The Huns in Reverse

The earliest written records of Bardejov come from the yellow parchments found in the Ipatyiev Monastery dating back to 1241. The paved rectangular square and the cobblestone roads leading up to the magnificent ecclesiastical buildings are traced back to 1505, a building period where prosperous merchants laid the foundations of Bardejov's gothic and renaissance architecture. The exceptional Jewish Quarter, with its remarkable features such as a fantastic 18th Century synagogue helped earn the town the European Gold Medal Prize for Historic Preservation. Amazingly, those same welcoming cobblestone roads that have led thousands of visitors to the beautiful spa town of Bardejov over the centuries had also managed to survive the horrors of the 100 Years War, the Napoleonic Wars, Hitler's invasion, and Stalin's occupation.


Over time, the EastWest Institute has earned the distinctive designation, "the Huns in reverse," moving West to East, dispensing freedom and prosperity wherever possible. In June 1991, the Institute held its 10th Annual Conference in Bardejov, where government leaders and representatives of international organizations met to discuss how the West might more effectively design and implement assistance programs to the new democracies of Eastern and Central Europe. In what was essentially billed as Eastern Europe's economic "coming out" party, the conference attracted a host of international dignitaries, including U.S. Vice President Dan Quayle, President Vaclav Havel of Czechoslovakia, President Arpad Goncz of Hungary and Prime Minister Jan Krzysztof Bielecki of Poland.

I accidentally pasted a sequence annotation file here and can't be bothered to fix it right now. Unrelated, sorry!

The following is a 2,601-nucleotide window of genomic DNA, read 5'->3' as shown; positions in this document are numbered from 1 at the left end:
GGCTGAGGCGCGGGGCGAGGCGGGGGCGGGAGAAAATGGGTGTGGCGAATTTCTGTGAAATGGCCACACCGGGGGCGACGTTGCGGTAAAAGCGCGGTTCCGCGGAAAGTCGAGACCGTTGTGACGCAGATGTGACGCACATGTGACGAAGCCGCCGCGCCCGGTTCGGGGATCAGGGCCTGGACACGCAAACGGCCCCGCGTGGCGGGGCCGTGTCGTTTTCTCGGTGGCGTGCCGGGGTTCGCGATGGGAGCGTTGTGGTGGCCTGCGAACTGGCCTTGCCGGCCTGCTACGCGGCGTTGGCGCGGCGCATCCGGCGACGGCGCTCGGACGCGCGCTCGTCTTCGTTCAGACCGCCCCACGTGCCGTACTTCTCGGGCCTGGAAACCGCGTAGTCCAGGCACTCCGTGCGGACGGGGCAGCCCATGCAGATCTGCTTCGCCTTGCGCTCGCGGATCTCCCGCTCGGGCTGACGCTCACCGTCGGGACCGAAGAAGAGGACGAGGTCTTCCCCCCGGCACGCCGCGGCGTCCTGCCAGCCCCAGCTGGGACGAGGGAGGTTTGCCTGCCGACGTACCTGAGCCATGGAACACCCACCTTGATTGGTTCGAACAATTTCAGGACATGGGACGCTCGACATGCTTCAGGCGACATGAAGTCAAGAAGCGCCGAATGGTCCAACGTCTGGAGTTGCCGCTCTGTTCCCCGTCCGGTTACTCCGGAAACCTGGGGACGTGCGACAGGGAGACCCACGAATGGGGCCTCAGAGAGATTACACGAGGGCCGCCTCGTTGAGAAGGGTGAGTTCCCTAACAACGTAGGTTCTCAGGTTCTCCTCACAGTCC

The Mayor of Bardejov, Lubomir Skalos, simultaneously overjoyed and overwhelmed at the international spectacle in his hometown undoubtedly had his hands full dealing with a short supply of housing, an overwhelming security presence and the delicate structural design of the city's historic buildings. Hundreds of students pitched in as an all-volunteer work force. The conference was a remarkable triumph. U.S. dignitaries spoke of opening their markets to Czechoslovak exports and local participants discussed much-needed plans for greater regional cooperation in improving the economy and managing industrial trade barriers and tariffs.


One distressing snag came with the arrival of U.S. Vice President Dan Quayle's Executive Office advance team, who apparently told the mayor that the cobblestone streets of Bardejov were going to be unearthed. Rumor had it that no one on the Executive advance team wanted to be responsible for photographs of the U.S. dignitary tripping over the grooves between the stones. Mayor Skalos, astonished and incredulous, balked. The Executive Office advance team quite adamantly insisted that this was a mandatory precaution. The mayor noted that these stones had survived Nazi and Soviet tanks and would not be unearthed for a Vice President no matter how friendly or powerful the country he represented. In the end, true to the style of EWI, there was a compromise, and a wooden ramp was built over the top of the ancient road. Bardejov's beautiful cobblestone streets thus remain untouched for all to see.


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Idea No. 11